It was an aggressive day in France for the women, with relentless attacks that kept the speed of Classic Lorient Agglomération-Trophée Ceratizit high. By the end, it was a reduced bunch that came to the line together where Mischa Bredewold (SD Worx) took an exceptional victory ahead of Marta Lach (Ceratizit-WNT) and Sofia Bertizzolo (UAE Team ADQ).
How it happened
- The first attack of the day was by Uno-X’s Susanne Andersen, a move that left the Norwegian national champion off the front for most of the race alongside Karolina Kumiega (UAE Team ADQ) and for a brief time Ceratizit-WNT’s Franziska Brauße. At one point the gap was over six minutes, but as the race approached 60 km to go, and went over a series of climbs, the gap plummeted.
- Inside the final 50 km, the gap hovered around three minutes, and even as the kilometres ticked down attacks started to fly from the peloton, favouring the steady speed of the two riders in front of the race.
- Finally, with 17 km to go, once the race had reached the finishing circuits and with only Andersen left ahead of the peloton, the gap dropped to only one minute. The pressure on the reduced peloton was mainly by three-time GP de Plouay winner Lizzie Deignan.
- The pace didn’t stop attacks from other teams, with 2022 winner Mavi García trying a move, British national champion Pfeiffer Georgi having a go, and even hometown favourite Audrey Cordon-Ragot making an attempt.
- Liane Lippert attacked just as Andersen was caught as the kilometres dropped beneath 10 km to go, as behind her Marlen Reusser and Elisa Balsamo looked at each other, neither willing to do the work to bring the German champion back. Instead of a steady chase, it was attacks by DSM-Firmenich that closed most of the distance to Lippert.
- Ashleigh Moolman Pasio closed the final distance to Lippert with 4.2 km to go, and immediately the peloton spread out on the road.
- Attacks continued all the way to the line, but Bredewold kept her head and hovered near the front of the peloton to take her first WorldTour one-day victory.
Brief stage results
Quote of the day
Never in her wildest dreams did Bredewold think it would be her day, but before the race started she felt her legs were in good form. The SD Worx team did what they did best, keeping their eyes open and marking the moves that required attention.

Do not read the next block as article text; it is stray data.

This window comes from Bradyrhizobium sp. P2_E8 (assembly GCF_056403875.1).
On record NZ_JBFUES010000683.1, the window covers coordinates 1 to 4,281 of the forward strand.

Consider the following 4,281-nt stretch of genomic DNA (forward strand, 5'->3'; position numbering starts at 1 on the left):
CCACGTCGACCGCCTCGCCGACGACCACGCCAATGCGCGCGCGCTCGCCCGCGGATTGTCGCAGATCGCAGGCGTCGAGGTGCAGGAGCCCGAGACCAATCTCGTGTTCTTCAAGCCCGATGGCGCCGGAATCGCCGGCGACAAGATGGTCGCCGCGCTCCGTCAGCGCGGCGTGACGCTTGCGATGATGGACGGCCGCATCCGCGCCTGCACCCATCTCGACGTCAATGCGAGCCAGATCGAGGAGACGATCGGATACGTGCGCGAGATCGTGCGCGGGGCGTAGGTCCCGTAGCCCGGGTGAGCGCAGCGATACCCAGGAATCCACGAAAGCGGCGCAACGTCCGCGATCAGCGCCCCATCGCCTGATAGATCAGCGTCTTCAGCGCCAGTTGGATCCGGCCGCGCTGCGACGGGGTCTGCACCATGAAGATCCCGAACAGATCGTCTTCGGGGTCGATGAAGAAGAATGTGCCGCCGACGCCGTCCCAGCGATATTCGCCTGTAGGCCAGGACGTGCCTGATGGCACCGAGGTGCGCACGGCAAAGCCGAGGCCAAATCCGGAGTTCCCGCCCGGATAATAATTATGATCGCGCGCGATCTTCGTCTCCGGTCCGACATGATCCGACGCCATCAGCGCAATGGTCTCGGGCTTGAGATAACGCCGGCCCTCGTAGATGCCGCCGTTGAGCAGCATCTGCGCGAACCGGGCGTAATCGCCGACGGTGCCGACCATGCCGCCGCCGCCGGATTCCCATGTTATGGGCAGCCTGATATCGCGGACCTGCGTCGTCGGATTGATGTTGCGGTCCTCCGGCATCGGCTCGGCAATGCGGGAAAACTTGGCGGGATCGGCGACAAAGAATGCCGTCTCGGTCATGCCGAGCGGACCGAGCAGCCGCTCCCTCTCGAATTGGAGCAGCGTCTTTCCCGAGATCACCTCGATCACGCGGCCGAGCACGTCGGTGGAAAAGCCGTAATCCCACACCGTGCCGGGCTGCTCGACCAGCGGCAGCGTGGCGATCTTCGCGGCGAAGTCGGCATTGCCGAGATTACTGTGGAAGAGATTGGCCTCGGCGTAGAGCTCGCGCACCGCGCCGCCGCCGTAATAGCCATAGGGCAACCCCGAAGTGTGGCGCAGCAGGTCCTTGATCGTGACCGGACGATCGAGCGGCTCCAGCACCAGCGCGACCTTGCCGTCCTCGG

Still, Bredewold felt the course wasn’t as safe as it could have been. The winner was even in the ditch at one point, after brushing wheels with another rider.
I have to say I really like this race but there’s a lot of road furniture. Of course, it’s part of the race but I also felt it was a bit dangerous. It was a bit scary today, but we managed okay. Actually, I crashed also! I dove into the gutter, but luckily nothing serious.Bredewold after taking the win
- When the break had over six minutes it was clear teams in the peloton weren’t keen to put a hand up to do the majority of the work. It’s something we’ve seen a lot this year, although mainly it’s directed at the super team of SD Worx. With neither Lotte Kopecky nor Demi Vollering present this weekend, the dynamic in the peloton was even weirder than usual, with only Lidl-Trek offering to take on responsibility. At one point Brodie Chapman, the Aussie national champion, could be seen trying to convince Movistar to help chase, something the Spanish team finally did with about 50 km to go.
- Lidl-Trek was initially keeping Deignan and former world champion Elisa Balsamo safe and was the team that did the most work, but in the end, it was Balsamo who carried the American team. Unfortunately, the Italian sprinter didn’t have the legs to win the day but still performed well as she continues to work her way back to form following a horrendous crash earlier in the season.
- The win on Saturday is the 56th victory in 2023 for SD Worx, who will come out on top of the UCI team rankings in a few month’s time regardless of how many points other teams can secure in the remainder of the season.
Up next: Simac Ladies Tour
The penultimate WWT stage race on European soil takes place from September 5th to the 10th in the Netherlands, with a 2.4 km prologue to kick things off, four road stages, one of which takes place in Valkenburg (guaranteed good stage, that) and a 7.1 km time trial.
It will be the final race for former world champion Annemiek van Vleuten, who will hang up her bike on Sunday after the race wraps up in Arnhem.
Keep an eye on the Escape Collective site for daily reports and analysis.
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